Sure, I am as guilty as anyone of jumping on the Next Big Thing bandwagon – just look at my posts here and you will notice I have already written plenty about strategies for growing your business in this new world of business we find ourselves in. And yes, it is important that we look ahead because business is changing rapidly in this interconnected, 24/7 e-world. We have to stay up with the times.
But even as we do, let’s not forget what got us here in the first place: A dream, and taking care of business. Because when it comes right down to it, those are the sorts of things that form the foundation of any great business – e-biz or otherwise.
Many years ago, an old friend of mine wanted to start his own consulting business. Not knowing anything at all about business, he went and saw a SCORE counselor. (If you don’t know of SCORE, you should. It is a sort of a Peace Corps of executives and entrepreneurs who volunteer their time and expertise. You can get free, confidential SCORE counseling on almost any given area of business, either online or in person.)
Anyway, the SCORE counselor gave my pal a great piece of advice: “Ask them what they want, then give them what they want.” Everything else beyond that, the counselor advised, is frosting.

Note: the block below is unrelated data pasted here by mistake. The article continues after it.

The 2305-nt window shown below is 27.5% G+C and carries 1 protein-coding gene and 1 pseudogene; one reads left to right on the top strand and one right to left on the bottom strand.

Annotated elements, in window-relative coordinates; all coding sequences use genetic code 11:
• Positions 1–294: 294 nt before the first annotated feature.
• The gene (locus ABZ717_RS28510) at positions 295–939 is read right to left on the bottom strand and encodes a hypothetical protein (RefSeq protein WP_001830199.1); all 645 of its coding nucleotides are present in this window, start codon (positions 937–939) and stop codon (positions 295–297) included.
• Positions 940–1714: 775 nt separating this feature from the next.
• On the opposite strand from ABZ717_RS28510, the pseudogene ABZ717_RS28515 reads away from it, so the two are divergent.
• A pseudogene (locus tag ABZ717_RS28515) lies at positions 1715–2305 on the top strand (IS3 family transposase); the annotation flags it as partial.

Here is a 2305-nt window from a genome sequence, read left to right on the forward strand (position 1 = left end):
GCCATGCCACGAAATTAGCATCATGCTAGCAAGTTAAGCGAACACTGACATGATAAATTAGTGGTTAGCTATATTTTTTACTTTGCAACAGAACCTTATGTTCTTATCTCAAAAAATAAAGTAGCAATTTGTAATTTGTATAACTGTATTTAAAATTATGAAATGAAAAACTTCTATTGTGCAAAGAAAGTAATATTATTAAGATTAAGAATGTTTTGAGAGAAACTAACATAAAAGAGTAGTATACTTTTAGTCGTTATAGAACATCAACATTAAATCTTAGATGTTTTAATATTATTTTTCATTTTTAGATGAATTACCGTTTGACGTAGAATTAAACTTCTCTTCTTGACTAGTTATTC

My friend found it to be sound advice indeed, and ran his business on that one principle for many years. He consistently polled his clients about his business, learning what they liked about his services, and what they didn’t like. He changed his practice accordingly. In fact, pleasing them became his vision. His word of mouth advertising, not surprisingly, was through the roof. Sure it was a pain in the neck sometimes, and yes, it cost him money too, but in the end he created a very successful business around this very simple principle.
Potential customers choose a business for a variety of reasons – price, convenience, capabilities – you name it. But potential customers usually become long-term, loyal customers for other reasons. They stick around because they like you, believe in you, and like your business (and yes, they like your prices and products too.)
If you want to be in the game for the long haul, yes, you need to adapt and adopt new strategies, but don’t forget to keep your eye on the ball. Remember why you started your business in the first place and consider just what it is that people want and expect from you.
Give them what they want.